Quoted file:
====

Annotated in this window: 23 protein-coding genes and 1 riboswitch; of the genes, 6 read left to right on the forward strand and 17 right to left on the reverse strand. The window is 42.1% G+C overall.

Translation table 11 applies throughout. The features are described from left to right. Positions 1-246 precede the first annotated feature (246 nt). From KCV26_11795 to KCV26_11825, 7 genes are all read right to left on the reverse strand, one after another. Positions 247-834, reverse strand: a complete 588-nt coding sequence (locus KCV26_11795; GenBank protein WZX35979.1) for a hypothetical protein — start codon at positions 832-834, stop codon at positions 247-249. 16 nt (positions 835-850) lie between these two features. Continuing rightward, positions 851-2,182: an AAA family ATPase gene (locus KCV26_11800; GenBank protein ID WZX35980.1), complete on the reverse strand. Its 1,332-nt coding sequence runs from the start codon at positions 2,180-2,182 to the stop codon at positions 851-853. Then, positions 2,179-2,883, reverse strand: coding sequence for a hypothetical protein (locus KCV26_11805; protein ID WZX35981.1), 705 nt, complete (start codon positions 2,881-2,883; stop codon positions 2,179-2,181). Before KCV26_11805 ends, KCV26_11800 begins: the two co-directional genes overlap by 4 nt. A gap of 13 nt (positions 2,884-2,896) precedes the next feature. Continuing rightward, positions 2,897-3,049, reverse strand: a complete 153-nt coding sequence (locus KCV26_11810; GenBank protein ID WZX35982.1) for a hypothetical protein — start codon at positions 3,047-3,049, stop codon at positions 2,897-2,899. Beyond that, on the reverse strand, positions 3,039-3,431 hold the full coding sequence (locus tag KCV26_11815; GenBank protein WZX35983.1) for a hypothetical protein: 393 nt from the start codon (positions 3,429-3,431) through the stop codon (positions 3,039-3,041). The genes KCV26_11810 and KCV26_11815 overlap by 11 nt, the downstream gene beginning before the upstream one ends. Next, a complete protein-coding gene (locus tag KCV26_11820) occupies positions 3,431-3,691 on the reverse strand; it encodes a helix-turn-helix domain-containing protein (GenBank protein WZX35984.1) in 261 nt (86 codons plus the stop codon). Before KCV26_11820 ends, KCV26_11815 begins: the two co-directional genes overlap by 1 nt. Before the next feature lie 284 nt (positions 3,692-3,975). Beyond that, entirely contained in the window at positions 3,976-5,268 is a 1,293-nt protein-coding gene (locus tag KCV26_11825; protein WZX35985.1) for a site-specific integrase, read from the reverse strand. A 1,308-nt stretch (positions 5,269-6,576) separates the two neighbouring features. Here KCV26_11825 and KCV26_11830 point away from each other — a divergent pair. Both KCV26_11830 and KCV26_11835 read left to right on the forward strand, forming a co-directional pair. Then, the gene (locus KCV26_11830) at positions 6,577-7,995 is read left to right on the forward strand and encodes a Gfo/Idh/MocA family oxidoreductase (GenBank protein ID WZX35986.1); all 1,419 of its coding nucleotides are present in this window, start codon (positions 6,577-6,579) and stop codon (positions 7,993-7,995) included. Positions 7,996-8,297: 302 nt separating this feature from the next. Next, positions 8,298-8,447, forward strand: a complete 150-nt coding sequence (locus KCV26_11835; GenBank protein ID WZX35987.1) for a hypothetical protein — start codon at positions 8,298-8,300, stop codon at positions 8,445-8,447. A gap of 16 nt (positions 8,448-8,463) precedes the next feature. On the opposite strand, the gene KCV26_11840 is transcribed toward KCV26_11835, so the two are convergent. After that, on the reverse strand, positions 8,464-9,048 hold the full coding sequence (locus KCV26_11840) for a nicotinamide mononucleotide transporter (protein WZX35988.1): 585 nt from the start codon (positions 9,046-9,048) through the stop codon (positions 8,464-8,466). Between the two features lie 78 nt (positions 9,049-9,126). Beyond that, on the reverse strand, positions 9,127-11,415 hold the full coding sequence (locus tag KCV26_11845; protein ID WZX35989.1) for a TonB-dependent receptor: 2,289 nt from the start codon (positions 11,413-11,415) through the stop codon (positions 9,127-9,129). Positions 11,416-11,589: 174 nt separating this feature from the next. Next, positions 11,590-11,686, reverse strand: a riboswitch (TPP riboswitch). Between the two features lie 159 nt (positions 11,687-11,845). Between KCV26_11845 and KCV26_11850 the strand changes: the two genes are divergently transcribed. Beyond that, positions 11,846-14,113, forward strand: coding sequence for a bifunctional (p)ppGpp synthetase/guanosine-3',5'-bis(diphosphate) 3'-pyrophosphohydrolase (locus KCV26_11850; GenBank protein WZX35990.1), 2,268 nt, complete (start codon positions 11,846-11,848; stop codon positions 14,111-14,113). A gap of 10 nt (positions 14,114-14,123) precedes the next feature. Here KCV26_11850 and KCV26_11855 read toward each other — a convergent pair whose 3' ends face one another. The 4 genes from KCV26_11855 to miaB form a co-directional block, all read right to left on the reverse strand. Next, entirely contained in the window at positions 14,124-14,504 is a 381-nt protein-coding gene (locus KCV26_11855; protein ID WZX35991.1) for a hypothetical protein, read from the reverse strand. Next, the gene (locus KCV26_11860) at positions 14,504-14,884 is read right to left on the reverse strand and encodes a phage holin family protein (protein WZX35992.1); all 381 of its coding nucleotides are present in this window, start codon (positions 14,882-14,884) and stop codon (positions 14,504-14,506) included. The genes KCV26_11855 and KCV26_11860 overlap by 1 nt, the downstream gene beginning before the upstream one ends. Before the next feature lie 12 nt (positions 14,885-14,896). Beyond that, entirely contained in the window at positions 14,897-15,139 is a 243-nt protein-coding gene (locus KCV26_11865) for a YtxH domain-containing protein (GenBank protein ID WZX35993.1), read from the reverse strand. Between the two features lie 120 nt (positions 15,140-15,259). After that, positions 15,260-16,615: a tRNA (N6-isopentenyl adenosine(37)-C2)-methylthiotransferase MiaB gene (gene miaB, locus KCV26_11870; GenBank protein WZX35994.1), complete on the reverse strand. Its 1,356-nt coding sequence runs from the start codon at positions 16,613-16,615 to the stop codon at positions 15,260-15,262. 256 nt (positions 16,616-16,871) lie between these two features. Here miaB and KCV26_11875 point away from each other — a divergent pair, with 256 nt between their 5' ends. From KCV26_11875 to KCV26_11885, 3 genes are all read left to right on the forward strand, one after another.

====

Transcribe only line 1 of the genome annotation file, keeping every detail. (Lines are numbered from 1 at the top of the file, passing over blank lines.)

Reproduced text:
Annotated in this window: 23 protein-coding genes and 1 riboswitch; of the genes, 6 read left to right on the forward strand and 17 right to left on the reverse strand. The window is 42.1% G+C overall.